Evol Ecol Res 13: 495-511 (2011) Full PDF if your library subscribes.
Switching strategies, population dynamics, and mechanisms of co-existence in food webs with Jekyll-and-Hyde species
Paul A. Orlando1, Joel S. Brown1, Howard E. Buhse, Jr.1 and Christopher J. Whelan2
1Department of Biological Sciences, University of Illinois at Chicago, Chicago, Illinois, USA and 2Illinois Natural History, c/o University of Illinois at Chicago, Chicago, Illinois, USA
Correspondence: P.A. Orlando, Department of Biological Sciences, University of Illinois at Chicago, 845 West Taylor Street, Chicago, IL 60607, USA.
Definition: Intra-guild predators prey on members of other species that belong to the same guild.
Question: What are the effects of polymorphic intra-guild predators on population dynamics and diversity?
Mathematical method: We use differential equations to model a specific form of trophic polymorphism where the polymorphic species is an intra-guild predator. This species can switch between two morphs – Jekyll, which competes with the intra-guild prey for a shared resource, and Hyde, which preys on the intra-guild prey. For generality, we explore two different food web arrangements (with and without cannibalism of Hyde on Jekyll) and two different switching strategies (constant and variable).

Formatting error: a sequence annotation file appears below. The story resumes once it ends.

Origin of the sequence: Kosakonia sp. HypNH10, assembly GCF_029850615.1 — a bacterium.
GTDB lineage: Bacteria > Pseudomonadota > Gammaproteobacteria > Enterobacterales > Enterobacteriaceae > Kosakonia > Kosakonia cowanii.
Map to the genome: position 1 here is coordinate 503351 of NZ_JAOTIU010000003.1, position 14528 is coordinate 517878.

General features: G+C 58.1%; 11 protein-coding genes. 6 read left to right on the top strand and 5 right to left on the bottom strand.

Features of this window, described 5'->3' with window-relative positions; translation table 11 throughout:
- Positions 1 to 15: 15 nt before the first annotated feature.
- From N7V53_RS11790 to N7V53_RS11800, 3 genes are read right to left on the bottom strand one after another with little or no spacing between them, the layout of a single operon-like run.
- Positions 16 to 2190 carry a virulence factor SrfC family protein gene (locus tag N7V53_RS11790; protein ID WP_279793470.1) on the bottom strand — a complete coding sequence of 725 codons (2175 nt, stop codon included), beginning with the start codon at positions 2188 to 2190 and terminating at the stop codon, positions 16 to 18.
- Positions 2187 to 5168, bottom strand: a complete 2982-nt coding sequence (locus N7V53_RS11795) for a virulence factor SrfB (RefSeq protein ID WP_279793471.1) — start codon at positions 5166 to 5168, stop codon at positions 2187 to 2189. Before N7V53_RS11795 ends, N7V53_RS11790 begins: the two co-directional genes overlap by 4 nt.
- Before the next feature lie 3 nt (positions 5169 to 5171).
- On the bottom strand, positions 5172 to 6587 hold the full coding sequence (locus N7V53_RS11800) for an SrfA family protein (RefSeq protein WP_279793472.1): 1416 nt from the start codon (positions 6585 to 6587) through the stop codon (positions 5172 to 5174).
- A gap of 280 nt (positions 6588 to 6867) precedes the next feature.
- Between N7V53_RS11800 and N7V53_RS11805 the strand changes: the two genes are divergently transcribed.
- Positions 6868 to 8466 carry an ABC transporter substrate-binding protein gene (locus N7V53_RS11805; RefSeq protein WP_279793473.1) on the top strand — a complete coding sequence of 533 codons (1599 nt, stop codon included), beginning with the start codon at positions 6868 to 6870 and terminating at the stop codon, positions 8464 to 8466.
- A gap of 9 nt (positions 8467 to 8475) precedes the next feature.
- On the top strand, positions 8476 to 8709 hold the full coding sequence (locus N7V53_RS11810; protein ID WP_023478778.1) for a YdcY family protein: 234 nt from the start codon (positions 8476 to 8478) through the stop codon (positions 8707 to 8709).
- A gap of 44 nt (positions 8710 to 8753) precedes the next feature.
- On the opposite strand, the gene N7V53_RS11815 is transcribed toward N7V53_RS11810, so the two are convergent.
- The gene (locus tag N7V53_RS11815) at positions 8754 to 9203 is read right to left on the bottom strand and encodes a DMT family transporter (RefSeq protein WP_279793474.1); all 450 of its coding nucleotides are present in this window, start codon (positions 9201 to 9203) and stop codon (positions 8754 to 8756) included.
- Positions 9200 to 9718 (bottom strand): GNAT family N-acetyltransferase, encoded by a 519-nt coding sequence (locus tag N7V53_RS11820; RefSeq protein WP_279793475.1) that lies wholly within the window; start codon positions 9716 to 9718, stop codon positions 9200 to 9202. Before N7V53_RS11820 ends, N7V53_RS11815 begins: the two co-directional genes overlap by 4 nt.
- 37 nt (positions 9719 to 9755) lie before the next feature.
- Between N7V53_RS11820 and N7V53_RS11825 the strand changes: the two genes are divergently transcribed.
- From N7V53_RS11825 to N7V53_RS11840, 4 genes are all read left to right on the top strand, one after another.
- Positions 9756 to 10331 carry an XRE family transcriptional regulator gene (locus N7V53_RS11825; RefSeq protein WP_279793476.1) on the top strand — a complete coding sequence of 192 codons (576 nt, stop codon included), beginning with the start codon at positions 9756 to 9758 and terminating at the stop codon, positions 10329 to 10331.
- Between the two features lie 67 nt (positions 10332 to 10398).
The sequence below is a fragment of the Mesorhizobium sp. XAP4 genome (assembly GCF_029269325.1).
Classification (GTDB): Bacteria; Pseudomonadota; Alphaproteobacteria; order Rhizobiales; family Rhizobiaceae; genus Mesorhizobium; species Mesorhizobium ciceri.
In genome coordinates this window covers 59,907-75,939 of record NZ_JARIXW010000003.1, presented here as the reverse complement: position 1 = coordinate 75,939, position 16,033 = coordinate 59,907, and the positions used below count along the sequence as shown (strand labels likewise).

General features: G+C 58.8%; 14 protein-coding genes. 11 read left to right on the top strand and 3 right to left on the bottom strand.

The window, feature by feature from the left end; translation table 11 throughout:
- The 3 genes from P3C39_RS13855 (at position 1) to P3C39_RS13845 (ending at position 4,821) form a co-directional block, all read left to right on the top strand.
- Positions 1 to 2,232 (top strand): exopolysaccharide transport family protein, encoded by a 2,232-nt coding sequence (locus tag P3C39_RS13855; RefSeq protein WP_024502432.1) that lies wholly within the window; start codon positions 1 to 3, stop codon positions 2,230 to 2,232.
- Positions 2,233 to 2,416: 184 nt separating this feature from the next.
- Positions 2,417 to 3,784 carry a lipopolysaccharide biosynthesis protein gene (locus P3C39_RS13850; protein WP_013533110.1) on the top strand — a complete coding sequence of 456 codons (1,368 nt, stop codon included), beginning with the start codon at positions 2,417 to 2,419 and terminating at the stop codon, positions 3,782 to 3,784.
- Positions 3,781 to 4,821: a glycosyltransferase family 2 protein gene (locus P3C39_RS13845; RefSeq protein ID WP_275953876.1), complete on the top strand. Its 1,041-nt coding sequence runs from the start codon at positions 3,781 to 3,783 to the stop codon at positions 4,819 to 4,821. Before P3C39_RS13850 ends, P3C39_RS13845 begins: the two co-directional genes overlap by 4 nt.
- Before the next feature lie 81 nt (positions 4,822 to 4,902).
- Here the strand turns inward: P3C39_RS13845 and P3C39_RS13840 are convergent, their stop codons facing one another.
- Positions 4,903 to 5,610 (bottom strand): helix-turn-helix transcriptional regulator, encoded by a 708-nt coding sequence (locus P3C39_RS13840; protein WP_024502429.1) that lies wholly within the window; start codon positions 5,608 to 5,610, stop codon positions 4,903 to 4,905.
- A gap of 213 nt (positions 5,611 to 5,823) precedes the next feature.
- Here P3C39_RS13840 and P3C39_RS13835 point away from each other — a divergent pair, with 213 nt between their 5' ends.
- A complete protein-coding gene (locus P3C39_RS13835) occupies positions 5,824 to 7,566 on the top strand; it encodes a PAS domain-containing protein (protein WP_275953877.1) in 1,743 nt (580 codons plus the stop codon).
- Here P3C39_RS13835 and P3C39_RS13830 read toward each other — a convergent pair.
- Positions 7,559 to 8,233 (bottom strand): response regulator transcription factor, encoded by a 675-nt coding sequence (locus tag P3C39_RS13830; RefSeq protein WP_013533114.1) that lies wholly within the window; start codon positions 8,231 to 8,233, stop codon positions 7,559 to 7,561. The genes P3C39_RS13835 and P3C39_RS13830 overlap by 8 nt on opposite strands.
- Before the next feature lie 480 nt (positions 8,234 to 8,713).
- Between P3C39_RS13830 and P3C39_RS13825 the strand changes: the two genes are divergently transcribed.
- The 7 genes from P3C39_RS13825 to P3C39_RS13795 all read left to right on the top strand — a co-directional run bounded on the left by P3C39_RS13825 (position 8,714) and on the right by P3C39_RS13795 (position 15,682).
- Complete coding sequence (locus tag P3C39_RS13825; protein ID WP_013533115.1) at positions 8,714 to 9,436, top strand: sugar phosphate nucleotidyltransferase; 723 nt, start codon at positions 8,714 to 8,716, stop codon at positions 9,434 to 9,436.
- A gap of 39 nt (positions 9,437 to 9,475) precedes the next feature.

Key assumptions: We assume that switching between the morphs occurs continuously and in both directions. We also assume that switching is cost-free.
Conclusions: Switching in general stabilizes population dynamics, except in the case of the cannibalistic food web with variable switching. Population subsidies from one morph to the other create ecological opportunity for a specialist species with identical ecology as the subsidizing morph. Switching enhances opportunities for co-existence with the intra-guild prey when Hyde subsidizes Jekyll. However, when Jekyll subsidizes Hyde, opportunities for co-existence with the intra-guild prey are diminished.
Keywords: intra-guild predation, mechanism of co-existence, phenotypic switching, trophic polymorphism.
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